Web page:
Fraunhofer IPT have developed a novel recycling process for used H2 tanks

Unwinding in high quality: Continuously detached and recycled thermoplastic carbon fibre tapes with a new recycling approach.

Fraunhofer IPT have developed a novel recycling process for used H2 tanks

2 minutes, 40 secondes

The sales market for plastic products is growing. At the same time, however, the environmental impact of non-degradable plastics is increasing and requires new recycling strategies. At the Fraunhofer Institute for Production Technology IPT in Aachen, researchers have developed a novel recycling process to recover the fibre composite material of used pressure tanks in a peeling process and reuse it for new lightweight products. The aim is to recycle fibre-reinforced plastics (FRP) without any significant loss of product quality. The Fraunhofer team has now succeeded in doing so in the “Tankcycling” research project: Over 90 percent of the mechanical strength properties are retained in the recycled material.

Fibre-reinforced pressure tanks – light and stable
Since hydrogen is regarded as the energy storage medium of the future and since this odorless gas has to be stored under high pressure, its use in trucks or automobiles inevitably entails the question how to store it safely. This is achieved when hydrogen is stored in high-quality pressure vessels made of carbon fibre-reinforced plastics. These pressure vessels must be highly resilient and at the same time lightweight and corrosion-resistant so that they are suitable for electromobility. In the wake of the energy transition, the demand for high-quality hydrogen tanks has increased. In principle, however, other liquids or gases can also be stored in fibre-reinforced pressure tanks.

Recycling carbon fibre reinforced tapes by unwinding
Such pressure tanks are manufactured in a laser-assisted tape winding process: In this process, thermoplastic glass- or carbon-fibre-reinforced tape is wound over a base body made of plastic, the so-called liner. The unidirectional (UD) tape that covers the pressure tank cannot be reused in the conventional life cycle of the pressure tank and ends up in hazardous waste dumps.

The recycling process patented by Fraunhofer IPT (DE 10 2016 117 559 A1), which it continued to develop in the “Tankcycling” project, makes it possible to remove the UD tape from the liner in a peeling process. In this way, this tape can be reused for other products that are also manufactured with the tape winding process. The Fraunhofer IPT researchers have developed a plant prototype with various modules: the tape passes through one in the recycling process before it is stored onto a spool at the end in another.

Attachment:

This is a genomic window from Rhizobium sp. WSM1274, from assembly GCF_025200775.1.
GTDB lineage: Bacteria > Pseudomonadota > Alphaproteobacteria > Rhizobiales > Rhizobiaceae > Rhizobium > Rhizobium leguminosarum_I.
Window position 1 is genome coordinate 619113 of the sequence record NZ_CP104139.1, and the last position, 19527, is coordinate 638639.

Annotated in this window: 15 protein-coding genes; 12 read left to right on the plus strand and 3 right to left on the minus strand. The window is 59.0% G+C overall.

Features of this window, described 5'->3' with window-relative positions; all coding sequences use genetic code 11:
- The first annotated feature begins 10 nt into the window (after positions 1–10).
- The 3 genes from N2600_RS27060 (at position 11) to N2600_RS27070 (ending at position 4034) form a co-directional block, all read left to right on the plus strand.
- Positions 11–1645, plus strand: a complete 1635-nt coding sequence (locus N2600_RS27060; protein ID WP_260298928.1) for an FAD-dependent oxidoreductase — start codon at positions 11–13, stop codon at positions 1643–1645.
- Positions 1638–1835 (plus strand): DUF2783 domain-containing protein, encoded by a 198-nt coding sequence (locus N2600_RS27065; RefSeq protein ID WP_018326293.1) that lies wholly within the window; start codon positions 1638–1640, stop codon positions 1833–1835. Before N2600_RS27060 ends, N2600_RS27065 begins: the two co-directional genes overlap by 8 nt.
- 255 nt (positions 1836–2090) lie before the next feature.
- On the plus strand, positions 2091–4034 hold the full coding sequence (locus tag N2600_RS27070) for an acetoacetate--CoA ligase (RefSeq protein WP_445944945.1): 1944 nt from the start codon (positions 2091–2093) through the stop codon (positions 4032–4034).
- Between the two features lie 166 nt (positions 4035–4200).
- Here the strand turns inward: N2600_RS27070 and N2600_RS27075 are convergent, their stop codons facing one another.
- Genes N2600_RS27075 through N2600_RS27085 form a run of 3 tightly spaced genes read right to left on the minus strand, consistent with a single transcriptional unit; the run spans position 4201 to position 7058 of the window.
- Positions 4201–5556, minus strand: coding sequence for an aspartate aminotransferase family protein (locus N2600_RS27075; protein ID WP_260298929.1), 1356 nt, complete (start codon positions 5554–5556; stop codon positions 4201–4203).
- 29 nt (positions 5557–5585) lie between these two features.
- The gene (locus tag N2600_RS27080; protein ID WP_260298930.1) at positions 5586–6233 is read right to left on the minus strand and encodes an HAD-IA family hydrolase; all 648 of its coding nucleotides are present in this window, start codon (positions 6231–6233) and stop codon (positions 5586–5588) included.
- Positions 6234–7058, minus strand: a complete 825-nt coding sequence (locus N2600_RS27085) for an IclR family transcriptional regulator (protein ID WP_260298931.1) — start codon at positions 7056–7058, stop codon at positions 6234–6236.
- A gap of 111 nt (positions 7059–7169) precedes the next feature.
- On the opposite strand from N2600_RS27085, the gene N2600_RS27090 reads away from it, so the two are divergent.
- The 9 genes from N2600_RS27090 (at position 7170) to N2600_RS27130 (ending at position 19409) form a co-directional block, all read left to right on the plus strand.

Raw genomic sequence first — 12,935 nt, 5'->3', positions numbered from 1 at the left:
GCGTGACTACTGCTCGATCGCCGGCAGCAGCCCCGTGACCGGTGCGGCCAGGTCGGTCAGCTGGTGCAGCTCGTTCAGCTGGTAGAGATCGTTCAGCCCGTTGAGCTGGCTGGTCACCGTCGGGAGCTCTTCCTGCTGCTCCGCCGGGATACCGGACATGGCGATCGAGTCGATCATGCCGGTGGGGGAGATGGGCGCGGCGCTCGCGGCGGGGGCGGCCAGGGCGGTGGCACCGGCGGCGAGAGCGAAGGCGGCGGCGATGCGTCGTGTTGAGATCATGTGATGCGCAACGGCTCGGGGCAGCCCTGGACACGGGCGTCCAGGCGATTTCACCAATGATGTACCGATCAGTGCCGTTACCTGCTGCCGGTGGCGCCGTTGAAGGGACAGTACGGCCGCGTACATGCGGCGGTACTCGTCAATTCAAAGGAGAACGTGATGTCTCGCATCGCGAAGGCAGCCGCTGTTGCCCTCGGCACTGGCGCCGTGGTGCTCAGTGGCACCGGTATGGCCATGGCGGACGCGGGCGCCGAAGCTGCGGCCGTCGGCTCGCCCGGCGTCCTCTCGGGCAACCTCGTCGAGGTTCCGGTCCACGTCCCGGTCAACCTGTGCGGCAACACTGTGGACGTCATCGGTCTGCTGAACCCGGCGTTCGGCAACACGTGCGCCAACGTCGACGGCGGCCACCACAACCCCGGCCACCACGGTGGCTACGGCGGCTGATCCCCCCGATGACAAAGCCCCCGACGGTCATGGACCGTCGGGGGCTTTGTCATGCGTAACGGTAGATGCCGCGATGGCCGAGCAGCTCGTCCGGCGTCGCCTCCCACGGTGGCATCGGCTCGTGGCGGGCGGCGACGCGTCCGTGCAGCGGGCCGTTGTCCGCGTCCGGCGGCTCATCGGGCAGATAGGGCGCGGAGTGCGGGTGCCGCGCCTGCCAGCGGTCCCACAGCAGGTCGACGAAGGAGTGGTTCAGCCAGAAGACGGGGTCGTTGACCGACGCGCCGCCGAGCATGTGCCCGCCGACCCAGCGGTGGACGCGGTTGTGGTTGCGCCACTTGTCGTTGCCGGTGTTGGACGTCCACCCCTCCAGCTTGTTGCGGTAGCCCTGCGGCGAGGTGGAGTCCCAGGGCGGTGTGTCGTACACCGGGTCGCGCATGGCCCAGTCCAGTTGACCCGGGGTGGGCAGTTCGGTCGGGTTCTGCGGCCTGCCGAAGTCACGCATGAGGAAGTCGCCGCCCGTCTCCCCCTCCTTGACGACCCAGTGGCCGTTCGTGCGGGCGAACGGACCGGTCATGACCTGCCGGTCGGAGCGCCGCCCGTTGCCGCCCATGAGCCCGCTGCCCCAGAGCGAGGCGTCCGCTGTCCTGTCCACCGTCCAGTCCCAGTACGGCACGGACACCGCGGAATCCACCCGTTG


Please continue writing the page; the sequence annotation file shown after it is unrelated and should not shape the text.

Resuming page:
Recycling in mini format: The tank recycling module can be connected to a robot head
In downstream tests, the scientists checked the mechanical load-bearing capacity of the recycled material and the original material. Here it was shown that the recycling process did not reduce the quality of the material significantly. Destructive standard tests demonstrated that the recycled material had lost only five to ten percent of its mechanical quality compared with the virgin material. Based on these findings, the researchers were able to define the requirements for the recycling process and develop a tank recycling module. This module represents a further development of the recycling process, which was developed on a stationary test rig. In its miniaturized format, the tank recycling module can be attached to a robot arm. This innovation allows pressure tanks with their complex three-dimensional geometry to be fully recycled. In addition, the recycling process and subsequent rewinding of the tape can be automated in this setup.

Reducing material consumption and environmental impact
The recycling process with its implementation in the tank recycling module efficiently explores the limits of what is technically feasible while saving energy, material and costs. By recycling the fibre-reinforced plastic tapes, the process contributes to advancing the sustainable production of future thermoplastic fibre composite products that can be manufactured using the tape winding process.

More information www.ipt.fraunhofer.de